The theory of evolution is vindicated by catastrophic events in the earth's past; the proclaimed enemy of this theory proved to be its only ally.  The real enemy of the theory of evolution is the teaching of uniformity, or the non-occurrence of any extraordinary events in the past [emphasis added].  This teaching, called by Darwin the mainstay of the theory of evolution, almost set the theory apart from reality.

Great catastrophes of the past accompanied by electrical discharges and followed by radioactivity could have produced sudden and multiple mutations of the kind achieved today by experimenters, but on an immense scale.  The past of mankind, and of the animal and plant kingdoms, too, must now be viewed in the light of the experience of Hiroshima and no longer from the portholes of the Beagle."

The reception to Earth in Upheaval was relatively quiescent, though far from cordial, compared to the historians' "howls of anguish" that greeted Ages in Chaos and the bellicose excesses of the scientific and academic communities at the appearance of Worlds in Collision (Cf.  The Velikovsky Affair, pp. 41-43).  Nevertheless, Velikovsky's questioning of Lyellian uniformity and Darwinism was soundly based and of fundamental importance to an understanding of the creative and evolutionary processes which are responsible for the development of terrestrial life.

Moreover, it is now becoming glaringly obvious that scholarly research and thinking of the sixties and seventies both echoes and supports Velikovsky's contention in Earth in Upheaval that evolution is a cataclysmic process.  What is regrettable and often unscrupulous is the fact that many (not all) of those who espouse similar ideas are quite familiar with Velikovsky's theories of evolution, yet never cite him.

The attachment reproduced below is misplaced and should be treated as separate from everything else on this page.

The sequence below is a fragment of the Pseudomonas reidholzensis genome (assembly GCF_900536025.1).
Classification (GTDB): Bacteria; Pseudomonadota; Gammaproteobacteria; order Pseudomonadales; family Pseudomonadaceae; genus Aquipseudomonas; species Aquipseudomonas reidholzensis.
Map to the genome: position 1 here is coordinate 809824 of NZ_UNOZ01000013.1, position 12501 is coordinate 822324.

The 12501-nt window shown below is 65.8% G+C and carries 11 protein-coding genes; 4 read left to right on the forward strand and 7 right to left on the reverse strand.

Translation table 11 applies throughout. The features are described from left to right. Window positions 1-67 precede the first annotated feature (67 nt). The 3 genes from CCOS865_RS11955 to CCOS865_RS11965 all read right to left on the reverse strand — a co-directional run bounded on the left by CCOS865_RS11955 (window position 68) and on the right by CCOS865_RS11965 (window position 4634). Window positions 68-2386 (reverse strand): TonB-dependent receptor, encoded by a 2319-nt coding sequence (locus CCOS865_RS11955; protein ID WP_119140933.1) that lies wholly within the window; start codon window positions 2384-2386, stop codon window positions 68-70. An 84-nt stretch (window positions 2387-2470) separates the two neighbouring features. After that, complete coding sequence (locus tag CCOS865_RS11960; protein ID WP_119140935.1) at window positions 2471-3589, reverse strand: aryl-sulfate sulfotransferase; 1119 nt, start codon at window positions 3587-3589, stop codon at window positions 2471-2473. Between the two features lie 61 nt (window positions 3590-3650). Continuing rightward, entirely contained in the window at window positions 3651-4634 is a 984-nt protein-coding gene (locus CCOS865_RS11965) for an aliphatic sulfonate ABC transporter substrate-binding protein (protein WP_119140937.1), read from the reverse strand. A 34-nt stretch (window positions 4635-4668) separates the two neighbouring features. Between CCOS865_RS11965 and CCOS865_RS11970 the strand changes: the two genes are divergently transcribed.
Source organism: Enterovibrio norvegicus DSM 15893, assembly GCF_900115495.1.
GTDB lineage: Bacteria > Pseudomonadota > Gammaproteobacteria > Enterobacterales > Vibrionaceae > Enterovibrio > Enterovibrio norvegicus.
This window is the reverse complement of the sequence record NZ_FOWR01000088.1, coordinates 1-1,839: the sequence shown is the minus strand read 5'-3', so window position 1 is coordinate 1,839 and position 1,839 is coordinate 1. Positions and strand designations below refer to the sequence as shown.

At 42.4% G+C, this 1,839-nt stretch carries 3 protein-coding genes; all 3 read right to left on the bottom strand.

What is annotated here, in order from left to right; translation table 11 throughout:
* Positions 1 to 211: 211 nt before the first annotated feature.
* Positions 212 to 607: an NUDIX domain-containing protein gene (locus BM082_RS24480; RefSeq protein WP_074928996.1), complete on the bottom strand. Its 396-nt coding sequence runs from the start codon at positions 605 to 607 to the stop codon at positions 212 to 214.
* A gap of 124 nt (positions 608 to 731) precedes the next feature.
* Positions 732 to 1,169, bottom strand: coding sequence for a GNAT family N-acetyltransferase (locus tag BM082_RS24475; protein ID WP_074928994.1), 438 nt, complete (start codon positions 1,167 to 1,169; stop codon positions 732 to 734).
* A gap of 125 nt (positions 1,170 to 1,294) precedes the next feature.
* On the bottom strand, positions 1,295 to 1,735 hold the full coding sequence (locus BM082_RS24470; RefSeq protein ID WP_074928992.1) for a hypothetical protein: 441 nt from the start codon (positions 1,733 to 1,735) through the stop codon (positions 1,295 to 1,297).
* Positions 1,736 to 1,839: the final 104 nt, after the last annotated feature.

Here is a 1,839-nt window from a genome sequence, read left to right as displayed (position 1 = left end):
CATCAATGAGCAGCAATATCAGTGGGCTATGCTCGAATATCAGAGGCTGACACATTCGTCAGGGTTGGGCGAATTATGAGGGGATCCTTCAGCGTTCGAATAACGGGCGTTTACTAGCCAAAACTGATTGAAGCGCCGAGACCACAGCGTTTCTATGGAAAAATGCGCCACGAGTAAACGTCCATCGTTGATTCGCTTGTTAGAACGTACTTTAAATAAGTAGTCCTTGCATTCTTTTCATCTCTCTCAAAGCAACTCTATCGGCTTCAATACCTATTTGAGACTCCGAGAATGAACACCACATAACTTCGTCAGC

In 1961, an article titled "Stress, the Adaptation Mechanism, and the Metamorphic Evolution of the Vertebrates" appeared in the November issue of the Journal of the National Medical Association (pp. 582-592).  The author, Dr. Harold E. Lippman, also discussed the evolutionary process from the cataclysmic viewpoint.  Unlike Velikovsky, however, Lippman ignored extraterrestrial phenomena as a factor responsible for terrestrial upheaval resulting in biospherical and biological change.  Instead, Lippman endorsed Charles Hapgood's thesis that, owing to crustal shift, the surface of the Earth was subject to rapid changes--a mechanism which the former considered plausibly sufficient to force evolutionary changes in life.

Lippman's incisive commentary on the subject of evolution both parallels and converges with that of Velikovsky; and it is indeed unfortunate that the name of Velikovsky or any reference to Earth in Upheaval is conspicuously absent from the abundant bibliography found at the end of Lippman's detailed presentation, since he is known not to be inimical to Velikovsky's work.

Here, now, are some relevant selections from Lippman's paper.  As with the case of other authors quoted in this section, the reader is encouraged to refer back to the material in Earth in Upheaval for comparative purposes.

"The path of evolution has not always been slow and gradual.  Modern embryology, endocrinology and neurology furnish much data to support the concept that the gaps in paleontology, the stark hiatuses in the geological record, represent real leaps in evolution.  The facts of the biological sciences, interpreted correctly, mock the idea of 'missing links'. . . . Natural selection, Malthusian competition, so well known in the market place, are not the basic law in the world of nature.  Much of the validity of the concept 'survival of the fittest' lies in the fact that adaptive intelligence enables survival."

Furthermore, Lippman maintained, "it must be concluded that adaptation rather than the natural selection of small chance variations is the central fact in evolution. . . . Rapid adaptation is metamorphosis.  By rapid adaptation to new environments some animals survived the repeated great extinctions that have periodically depopulated our globe.  New species resulted.  So it is that fossils found at the end of one epoch differ profoundly from those found at the beginning of the next.  These are the leaps that correspond to the so-called 'gaps' in paleontology."